VMware Infrastructure 3.5 (VI3.5) saw major updates last fall with the release of ESX 3.5, VirtualCenter 2.5, and ESX 3i. Just what do these new products mean for IT administrators? What functionality have these three SKUs added to the VI3 bundle? Mike Laverick from RTFM-Education fame produced a great 88 page PDF that details the updated features at on his blog. Eighty-eight pages is a long read, so I decided to collapse the material into the most important points that readers need to take from Mike’s awesome document. So here they are, the 18 changes you need to know about:
– The default mode for port groups created via Kickstart is now “Active/Standby” instead of route-based-on-virtual-port-ID, despite the assertion by the installer that the latter option is the default.
– Enabling the iSCSI initiator via Kickstart no longer opens the iSCSI port (3260).
– You can now load-balance HBAs via a new method, albiet experimental, Round-Robin.
– ESX now supports a boot-from-SATA option.
– Using N_Port ID Virtualization (NPIV) you can now assign WWNs to VMs directly.
– The “Create a VM” wizard let’s you set a VM’s MAC address to a static value.
– You can finally set a boot delay (in MS) for a VM, giving you time to hit the ESC key in order to boot from a CD-ROM (or ISO image).
– You can turn on paravirtualization support for VMs that have guests (Linux only right now) that support it. Expect to see some performance increases for those guest OSs that do.
– There is an option to turn on MMU virtualization, allowing a VM to manage its own page tables. The host system must support the Nested Page Table or Extended Page Table processor extensions to be able to use this option.
– Yipee! You can finally resize a VM’s disks via the VI client (the guest OS must be able to claim the new space).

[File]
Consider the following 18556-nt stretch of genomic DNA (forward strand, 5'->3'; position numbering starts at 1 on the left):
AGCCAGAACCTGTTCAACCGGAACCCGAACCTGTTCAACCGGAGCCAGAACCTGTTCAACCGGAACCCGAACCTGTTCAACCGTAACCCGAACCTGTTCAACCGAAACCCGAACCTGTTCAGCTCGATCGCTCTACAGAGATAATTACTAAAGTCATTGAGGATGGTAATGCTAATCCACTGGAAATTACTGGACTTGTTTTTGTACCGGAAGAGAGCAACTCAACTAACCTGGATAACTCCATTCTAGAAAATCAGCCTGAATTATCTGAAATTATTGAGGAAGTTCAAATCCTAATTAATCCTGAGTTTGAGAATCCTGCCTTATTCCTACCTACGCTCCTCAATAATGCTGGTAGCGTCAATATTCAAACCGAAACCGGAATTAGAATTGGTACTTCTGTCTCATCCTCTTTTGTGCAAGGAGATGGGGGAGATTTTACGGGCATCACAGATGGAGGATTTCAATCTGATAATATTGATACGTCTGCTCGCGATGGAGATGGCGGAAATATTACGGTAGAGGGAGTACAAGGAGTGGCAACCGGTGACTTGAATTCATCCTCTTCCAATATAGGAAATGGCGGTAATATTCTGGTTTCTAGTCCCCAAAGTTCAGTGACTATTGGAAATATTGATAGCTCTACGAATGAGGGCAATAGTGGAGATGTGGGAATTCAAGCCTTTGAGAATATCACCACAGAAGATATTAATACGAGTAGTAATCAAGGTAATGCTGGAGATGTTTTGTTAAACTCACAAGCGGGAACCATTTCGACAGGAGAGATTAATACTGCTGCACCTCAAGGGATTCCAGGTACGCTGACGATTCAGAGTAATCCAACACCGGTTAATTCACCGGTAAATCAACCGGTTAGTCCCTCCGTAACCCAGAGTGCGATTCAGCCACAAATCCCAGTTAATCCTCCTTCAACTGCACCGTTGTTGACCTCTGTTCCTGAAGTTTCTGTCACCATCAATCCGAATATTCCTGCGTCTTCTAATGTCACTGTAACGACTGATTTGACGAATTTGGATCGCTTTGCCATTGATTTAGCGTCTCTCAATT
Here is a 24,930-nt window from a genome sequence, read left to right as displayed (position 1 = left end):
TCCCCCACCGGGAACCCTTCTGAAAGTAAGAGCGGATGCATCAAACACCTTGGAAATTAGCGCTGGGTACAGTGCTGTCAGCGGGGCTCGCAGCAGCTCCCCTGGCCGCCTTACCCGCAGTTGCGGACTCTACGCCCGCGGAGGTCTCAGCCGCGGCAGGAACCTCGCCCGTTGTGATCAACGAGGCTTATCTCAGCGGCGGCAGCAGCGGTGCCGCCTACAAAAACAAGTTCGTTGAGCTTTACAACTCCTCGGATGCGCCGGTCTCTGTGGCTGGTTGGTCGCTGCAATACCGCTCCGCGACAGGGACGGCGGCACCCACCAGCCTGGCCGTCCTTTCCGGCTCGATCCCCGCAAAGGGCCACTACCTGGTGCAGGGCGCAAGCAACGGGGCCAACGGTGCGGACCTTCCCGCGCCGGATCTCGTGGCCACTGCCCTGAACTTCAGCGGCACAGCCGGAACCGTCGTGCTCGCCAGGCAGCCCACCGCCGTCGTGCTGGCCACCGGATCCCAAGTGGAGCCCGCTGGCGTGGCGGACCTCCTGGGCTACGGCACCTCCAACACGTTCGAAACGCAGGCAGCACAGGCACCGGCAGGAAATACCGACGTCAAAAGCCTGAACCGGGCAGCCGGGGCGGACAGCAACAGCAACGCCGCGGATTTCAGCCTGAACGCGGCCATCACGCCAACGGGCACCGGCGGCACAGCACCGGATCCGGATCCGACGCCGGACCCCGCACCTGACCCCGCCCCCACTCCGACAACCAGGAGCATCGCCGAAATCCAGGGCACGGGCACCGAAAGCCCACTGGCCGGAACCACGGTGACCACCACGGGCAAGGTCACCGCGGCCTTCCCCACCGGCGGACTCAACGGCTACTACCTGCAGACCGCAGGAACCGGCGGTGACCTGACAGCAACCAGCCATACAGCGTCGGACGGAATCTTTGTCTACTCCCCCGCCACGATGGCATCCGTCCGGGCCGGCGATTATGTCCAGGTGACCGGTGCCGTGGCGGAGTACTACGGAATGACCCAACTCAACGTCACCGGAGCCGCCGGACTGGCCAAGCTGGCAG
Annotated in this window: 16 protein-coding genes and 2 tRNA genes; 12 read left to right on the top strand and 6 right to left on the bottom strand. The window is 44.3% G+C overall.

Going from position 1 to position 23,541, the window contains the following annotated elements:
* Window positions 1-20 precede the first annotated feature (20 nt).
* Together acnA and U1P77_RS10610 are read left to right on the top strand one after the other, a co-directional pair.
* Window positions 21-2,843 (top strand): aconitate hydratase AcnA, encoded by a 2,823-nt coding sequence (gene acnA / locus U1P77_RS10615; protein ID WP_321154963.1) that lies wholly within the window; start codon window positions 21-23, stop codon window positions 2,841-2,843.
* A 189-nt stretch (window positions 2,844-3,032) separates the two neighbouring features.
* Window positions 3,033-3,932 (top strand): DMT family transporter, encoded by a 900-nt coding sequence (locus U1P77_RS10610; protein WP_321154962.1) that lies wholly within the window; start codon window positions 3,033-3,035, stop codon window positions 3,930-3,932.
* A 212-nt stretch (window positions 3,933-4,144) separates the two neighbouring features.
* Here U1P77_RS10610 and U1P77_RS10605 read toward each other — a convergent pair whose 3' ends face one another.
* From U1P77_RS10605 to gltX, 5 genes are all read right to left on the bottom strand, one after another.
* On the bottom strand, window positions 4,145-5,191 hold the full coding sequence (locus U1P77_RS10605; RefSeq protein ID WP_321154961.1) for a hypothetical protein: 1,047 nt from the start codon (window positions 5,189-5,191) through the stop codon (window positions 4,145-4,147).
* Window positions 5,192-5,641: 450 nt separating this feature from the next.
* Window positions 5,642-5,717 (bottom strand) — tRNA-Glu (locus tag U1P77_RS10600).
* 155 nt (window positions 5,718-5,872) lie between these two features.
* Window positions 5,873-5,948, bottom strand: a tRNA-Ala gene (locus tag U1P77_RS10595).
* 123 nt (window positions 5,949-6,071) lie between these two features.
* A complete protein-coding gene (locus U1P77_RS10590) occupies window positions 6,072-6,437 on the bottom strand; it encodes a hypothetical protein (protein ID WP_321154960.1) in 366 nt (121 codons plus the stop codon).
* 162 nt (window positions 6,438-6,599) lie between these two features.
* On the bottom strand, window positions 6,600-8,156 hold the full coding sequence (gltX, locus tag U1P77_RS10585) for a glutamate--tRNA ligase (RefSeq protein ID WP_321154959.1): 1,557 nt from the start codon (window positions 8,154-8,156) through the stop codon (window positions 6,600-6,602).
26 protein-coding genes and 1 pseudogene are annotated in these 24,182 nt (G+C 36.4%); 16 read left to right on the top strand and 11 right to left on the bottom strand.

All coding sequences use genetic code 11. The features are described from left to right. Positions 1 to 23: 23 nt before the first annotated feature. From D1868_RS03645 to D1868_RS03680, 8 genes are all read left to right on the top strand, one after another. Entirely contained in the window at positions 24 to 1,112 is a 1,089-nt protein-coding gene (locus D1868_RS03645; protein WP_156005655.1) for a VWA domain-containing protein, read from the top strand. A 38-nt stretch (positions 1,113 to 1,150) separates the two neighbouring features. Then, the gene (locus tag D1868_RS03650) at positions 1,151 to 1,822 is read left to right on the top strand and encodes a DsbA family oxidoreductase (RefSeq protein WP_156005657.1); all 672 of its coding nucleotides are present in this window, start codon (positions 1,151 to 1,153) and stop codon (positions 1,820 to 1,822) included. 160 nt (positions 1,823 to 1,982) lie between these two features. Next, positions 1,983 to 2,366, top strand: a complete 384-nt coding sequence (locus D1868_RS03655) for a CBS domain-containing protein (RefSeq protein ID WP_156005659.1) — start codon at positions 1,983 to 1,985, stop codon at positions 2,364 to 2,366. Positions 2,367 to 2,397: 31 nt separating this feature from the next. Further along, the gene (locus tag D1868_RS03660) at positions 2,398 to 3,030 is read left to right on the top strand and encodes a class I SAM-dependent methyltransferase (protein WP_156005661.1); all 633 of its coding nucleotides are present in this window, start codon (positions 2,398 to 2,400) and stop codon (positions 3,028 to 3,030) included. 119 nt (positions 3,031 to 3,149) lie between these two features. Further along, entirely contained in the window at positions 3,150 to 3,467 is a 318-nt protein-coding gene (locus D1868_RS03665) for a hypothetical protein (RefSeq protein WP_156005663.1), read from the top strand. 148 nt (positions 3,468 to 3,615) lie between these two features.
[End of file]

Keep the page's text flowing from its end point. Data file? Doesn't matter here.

– Distributed Power Management (DPM) finds its way into ESX clusters allowing you to set rules similar to DRS that will put ESX servers into a power-saving stand-by mode if they are underutilized and could transition (re: VMotion) their VMs to other ESX servers in the cluster.
– Where once there was 16, there are now 32. That’s 32 ESX hosts per ESX cluster.
– The HA algorithm goes to school and actually searches for the ESX server with the most available resources to place VMs on instead of just looking down the alphabet.
– You can configure HA per VM failure by monitoring the VM with a heartbeat alarm.
– Storage VMotion allows you to move a VM to a new LUN while it is running. It is not that big of a deal, even though everyone seems to think it is (How often are you re-carving your SAN where there isn’t expected downtime?)
– VMware Update Manager (VUM) allows easy patching of ESX and VirtualCenter servers, as well as patching of some Windows and Linux guests.
– An exciting new feature is the ability to create plugins for the VirtualCenter client, such as the Guided Consolidation Manager or VUM.
– Jumbo frames!
For a full list of features I recommend you read Mike’s report as well as check out VMware’s changelog.
Today VMware announced the general availability of a new addition to their Virtual Desktop Infrastructure (VDI) — VMware Virtual Desktop Manager 2 (VDM2). Some of the new features of VMD2 include: